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IR35 case study 1 - a contractors IR35 story

All dates relate to the year 2000.

  1. On 25th January - signed to start with a new client with a start date of 14th February. At this point the contract was not checked for IR35 compliance since the importance was not realised.
  2. Start work at new client. Become aware that the contract is not reflecting the true self employed status and would effectively be caught by IR35 due to the contract.
  3. Talk to agency about the contracts. The agency send the contractor their new contract and agree to review suggested amendments to the existing contract. The agency was not prepared to consider any other contract submitted by the contractor - this would have involved too much work on behalf of the client if every contractor did this.
  4. Contractor employs a lawyer specialising in self employment law, employment contracts, knows the IT market, and is up to date with IR35. The lawyer discusses full working practices with the contractor and reviews the contract in light of these. The lawyer produces a contract report highlighting the areas that need changing, extra clauses that need adding, and clauses that need omitting.
  5. The contract report is discussed and agreed with the contractor.
  6. The lawyer then contacts the agency on behalf of the contractor to negotiate the contract. The agency are extremely helpful and after negotiation the agency, the lawyer and the contractor all agree to the new contract.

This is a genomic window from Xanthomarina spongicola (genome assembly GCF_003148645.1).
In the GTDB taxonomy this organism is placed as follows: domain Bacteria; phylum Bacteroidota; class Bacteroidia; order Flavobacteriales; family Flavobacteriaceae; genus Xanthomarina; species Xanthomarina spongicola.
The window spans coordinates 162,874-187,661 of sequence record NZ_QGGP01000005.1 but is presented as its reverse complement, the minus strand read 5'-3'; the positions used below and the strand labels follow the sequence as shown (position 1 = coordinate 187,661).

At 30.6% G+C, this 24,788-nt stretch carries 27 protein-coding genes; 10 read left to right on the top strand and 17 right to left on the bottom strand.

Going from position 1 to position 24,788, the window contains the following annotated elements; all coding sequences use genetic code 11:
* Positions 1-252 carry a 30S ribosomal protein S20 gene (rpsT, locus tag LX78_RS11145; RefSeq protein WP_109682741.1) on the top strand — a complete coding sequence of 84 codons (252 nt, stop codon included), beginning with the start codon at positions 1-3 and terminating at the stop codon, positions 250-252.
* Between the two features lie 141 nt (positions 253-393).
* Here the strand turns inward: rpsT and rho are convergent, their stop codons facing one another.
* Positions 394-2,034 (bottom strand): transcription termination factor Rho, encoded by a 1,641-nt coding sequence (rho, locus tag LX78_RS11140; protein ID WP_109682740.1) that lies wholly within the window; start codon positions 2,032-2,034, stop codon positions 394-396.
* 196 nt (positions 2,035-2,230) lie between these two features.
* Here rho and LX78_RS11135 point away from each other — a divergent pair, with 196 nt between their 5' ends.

7. Existing contracts are terminated on the basis of both parties agreeing. A new contract is signed and put in place. The new contract started on 3rd April 2000.

Why would the agency not accept a new contract?

For the agency to accept a new contract would have meant that the entire new contract would need to be aligned to their existing contract with the client which would be costly. It would also open the way for each new contractor to present their own contract. This would prove to be costly in terms of legal fees. As my lawyer pointed out, this 'amendments route' was becoming the common practice amongst agencies who were taking an active role in changing contracts.

What was in the contract report?

  • The contract did not allude to control by the client, but did not allude to expertise either.
  • There was no mutuality of Obligation and a suggested clause was provided.
  • Right of substitution was in the contract.
  • Basis of payment needed to be monthly.
  • Termination - there should not have been a notice period (4 weeks) for the contractor.
  • Termination - a clause allowing the Client to terminate the contract for whatever reason was removed.
  • The clauses about opting out the Working Time Regulations and Minimum Wage needed removing since it was not required in a commercial contract.
  • A whole section about the project definition needed to be added. This detailed the project and also the expertise that was being supplied by the contractors company.
  • There were also other re-wordings of the contract required to ensure the intention of the clauses were accurately reflected in the text.

What was the total cost?

£690

Published: 25 April 2000

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